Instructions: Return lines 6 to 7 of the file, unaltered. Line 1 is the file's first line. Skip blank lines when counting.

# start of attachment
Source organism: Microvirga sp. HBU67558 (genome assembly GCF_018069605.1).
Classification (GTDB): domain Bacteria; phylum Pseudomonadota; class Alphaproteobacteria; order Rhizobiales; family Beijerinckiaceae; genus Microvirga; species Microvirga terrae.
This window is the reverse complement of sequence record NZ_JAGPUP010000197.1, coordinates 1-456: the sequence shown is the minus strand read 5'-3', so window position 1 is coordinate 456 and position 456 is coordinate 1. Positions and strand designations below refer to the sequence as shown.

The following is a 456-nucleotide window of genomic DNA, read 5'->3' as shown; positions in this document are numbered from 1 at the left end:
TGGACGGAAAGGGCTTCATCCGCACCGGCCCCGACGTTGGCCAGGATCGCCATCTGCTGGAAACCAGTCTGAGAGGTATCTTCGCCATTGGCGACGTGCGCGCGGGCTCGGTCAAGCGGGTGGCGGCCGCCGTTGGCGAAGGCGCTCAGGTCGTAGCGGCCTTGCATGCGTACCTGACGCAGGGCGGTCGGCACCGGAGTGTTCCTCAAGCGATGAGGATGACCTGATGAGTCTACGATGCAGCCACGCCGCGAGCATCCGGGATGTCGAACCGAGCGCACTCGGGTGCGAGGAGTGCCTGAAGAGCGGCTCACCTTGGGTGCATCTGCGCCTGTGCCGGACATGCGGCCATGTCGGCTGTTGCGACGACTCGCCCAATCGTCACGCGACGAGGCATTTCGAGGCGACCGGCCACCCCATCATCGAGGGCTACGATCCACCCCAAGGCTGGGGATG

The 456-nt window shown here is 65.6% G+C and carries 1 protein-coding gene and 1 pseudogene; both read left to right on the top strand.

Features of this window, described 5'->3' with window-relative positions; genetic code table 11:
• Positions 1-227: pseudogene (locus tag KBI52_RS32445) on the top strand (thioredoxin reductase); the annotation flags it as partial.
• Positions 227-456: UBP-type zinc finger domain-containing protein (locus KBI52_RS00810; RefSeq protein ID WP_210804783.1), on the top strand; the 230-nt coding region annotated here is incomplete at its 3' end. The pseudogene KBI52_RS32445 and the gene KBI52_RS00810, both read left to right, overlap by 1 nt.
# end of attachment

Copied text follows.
The 456-nt window shown here is 65.6% G+C and carries 1 protein-coding gene and 1 pseudogene; both read left to right on the top strand.

Features of this window, described 5'->3' with window-relative positions; genetic code table 11: